The IPCC warns that unless greenhouse gas emissions are drastically reduced by 2030, India will not be able to reverse an imminent climate catastrophe.

India's action plans

India joined the Bonn Challenge in 2015, pledging to restore 13 million hectares of degraded and deforested land by 2020 and an additional 8 million hectares by 2030 to achieve Land Degradation Neutrality (LDN). The government further upped its land restoration target to 26 million hectares by 2030.

The government, in late 2022, directed state governments to leverage the Mahatma Gandhi National Rural Employment Guarantee Scheme (MGNREGS) for ridge area treatment, drainage line treatment, soil and moisture conservation, rainwater harvesting, nursery raising, afforestation, horticulture and pasture development to scale up land restoration efforts and create livelihoods for locals.

According to a UN estimate, India will need to restore at least 30 million hectares to reverse land degradation by 2030. Under the Paris Agreement, India has committed to increasing carbon sequestration through forests by 2.5-3 billion tonnes of carbon dioxide equivalent by 2030.

According to a progress report released in 2018 on the Bonn Challenge, India claims to have restored an area of 9.8 million hectares since 2011. In June 2021, Prime Minister Narendra Modi, in his keynote at the UN 'High-Level Dialogue on Desertification, Land degradation and Drought,’ announced that India was on track to achieve its national commitment of LDN, adding around 3 million hectares of forest cover in 10 years.

Worryingly though, ISRO’s Desertification and Land Degradation Atlas of India revealed that India also lost nearly 84 Mha to desertification in 2018-19, greater than 81.48 Mha in 2003-2005 and 82.64 Mha in 2011-13, making land degradation and desertification the most serious threats to the nation in the years to come.

Lending credence to ISRO’s DLD Atlas, the first ever Data Dashboard released by the UNCCD in October 2023, pegs India’s land degradation in the four years between 2015 and 2019 at 30.51 million hectares (9.45% of total land area), an area equivalent to 43 million football pitches.

The ‘Restoration Opportunities Atlas of India’ by the World Resources Institute reports that India has the potential for nearly 140 million hectares of forest protection and landscape restoration, which can sequester 3 to 4.3 billion tons of above-ground carbon by 2040.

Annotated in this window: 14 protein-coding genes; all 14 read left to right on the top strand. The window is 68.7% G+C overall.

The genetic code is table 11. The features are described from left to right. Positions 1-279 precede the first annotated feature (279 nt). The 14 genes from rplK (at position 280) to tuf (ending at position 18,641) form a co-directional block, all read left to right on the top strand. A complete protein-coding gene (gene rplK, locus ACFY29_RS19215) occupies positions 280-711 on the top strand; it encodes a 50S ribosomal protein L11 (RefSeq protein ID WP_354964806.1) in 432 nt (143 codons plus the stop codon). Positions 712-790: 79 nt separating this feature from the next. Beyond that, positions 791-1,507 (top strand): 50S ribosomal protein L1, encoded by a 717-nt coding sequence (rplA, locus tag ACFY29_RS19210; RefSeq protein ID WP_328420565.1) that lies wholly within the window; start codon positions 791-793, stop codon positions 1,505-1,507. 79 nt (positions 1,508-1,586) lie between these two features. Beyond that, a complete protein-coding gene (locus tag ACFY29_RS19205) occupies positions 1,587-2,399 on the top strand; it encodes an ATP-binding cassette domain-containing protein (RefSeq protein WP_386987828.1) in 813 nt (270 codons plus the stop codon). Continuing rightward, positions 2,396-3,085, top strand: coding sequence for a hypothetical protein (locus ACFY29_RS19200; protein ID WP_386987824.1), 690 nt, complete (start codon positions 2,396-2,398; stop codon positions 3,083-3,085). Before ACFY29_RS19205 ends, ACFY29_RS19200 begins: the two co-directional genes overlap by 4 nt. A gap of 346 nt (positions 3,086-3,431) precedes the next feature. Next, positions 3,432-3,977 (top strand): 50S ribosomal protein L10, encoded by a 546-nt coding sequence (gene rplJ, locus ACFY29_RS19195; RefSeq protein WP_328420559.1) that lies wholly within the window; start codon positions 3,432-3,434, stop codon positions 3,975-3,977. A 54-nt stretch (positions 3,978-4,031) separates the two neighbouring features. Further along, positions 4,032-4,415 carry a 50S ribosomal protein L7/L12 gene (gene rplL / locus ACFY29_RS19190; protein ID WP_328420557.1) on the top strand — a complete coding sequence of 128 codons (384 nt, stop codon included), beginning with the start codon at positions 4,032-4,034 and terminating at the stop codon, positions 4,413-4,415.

The government is banking on initiatives like the National Afforestation Programme, Compensatory Afforestation, the National Mission for Green India, the National Agroforestry Policy, and the Watershed Development Programme under Pradhan Mantri Krishi Sinchayee Yojana (PMKSY) to make good on its LDN and carbon sequestration goals.

Experts at the United Nations Environmental Programme (UNEP) opine that any reforestation and land restoration effort in India needs to graduate from afforestation and unplanned mass tree plantation drives to “conservation and restoration of freshwater, marine, coastal, and other undervalued ecosystems” that take into account the diverse natural landscapes of India, the native species, varying forest, land, watershed management approaches, and the interests of local communities.

For example, planting trees in a grassland ecosystem to meet land restoration targets can do little to support grassland flora and fauna. Instead, it may wipe out the original ecosystem and the endemic species reliant on it.

Power to locals

Therefore, a crucial cog for India is to factor in the cause of degradation and the ecosystem type when devising restoration approaches while empowering local stakeholders.

Wadi, an integrated tribal development programme under the Tribal Development Fund (TDF) by the National Bank for Agriculture and Rural Development (NABARD), is an example of localised land restoration efforts.

This programme benefits tribal farmers with land holdings under 5 acres, empowering them with know-how and support for land use planning, soil preservation, water harvesting and groundwater recharge techniques. Farmers receive training in agro-forestry and orchard farming practices, with a mix of native forest and fruiting tree species, thereby hedging climate and market risks, securing livelihoods, and achieving food security and land restoration goals.

The Intergovernmental Science-Policy Platform on Biodiversity and Ecosystem Services (IPBES) indicates that land degradation trends have been less severe or avoided in areas stewarded by Indigenous Peoples and Local Communities, leaving little doubt about who can lead us out of this human-made catastrophe.

Our soil will heal, and the glaciers will reappear if only we return the land to its rightful custodians—the forest and her people.

(The author is a sustainability entrepreneur, environmental engineer, and practitioner of regenerative agriculture)

Published 07 June 2024, 21:42 IST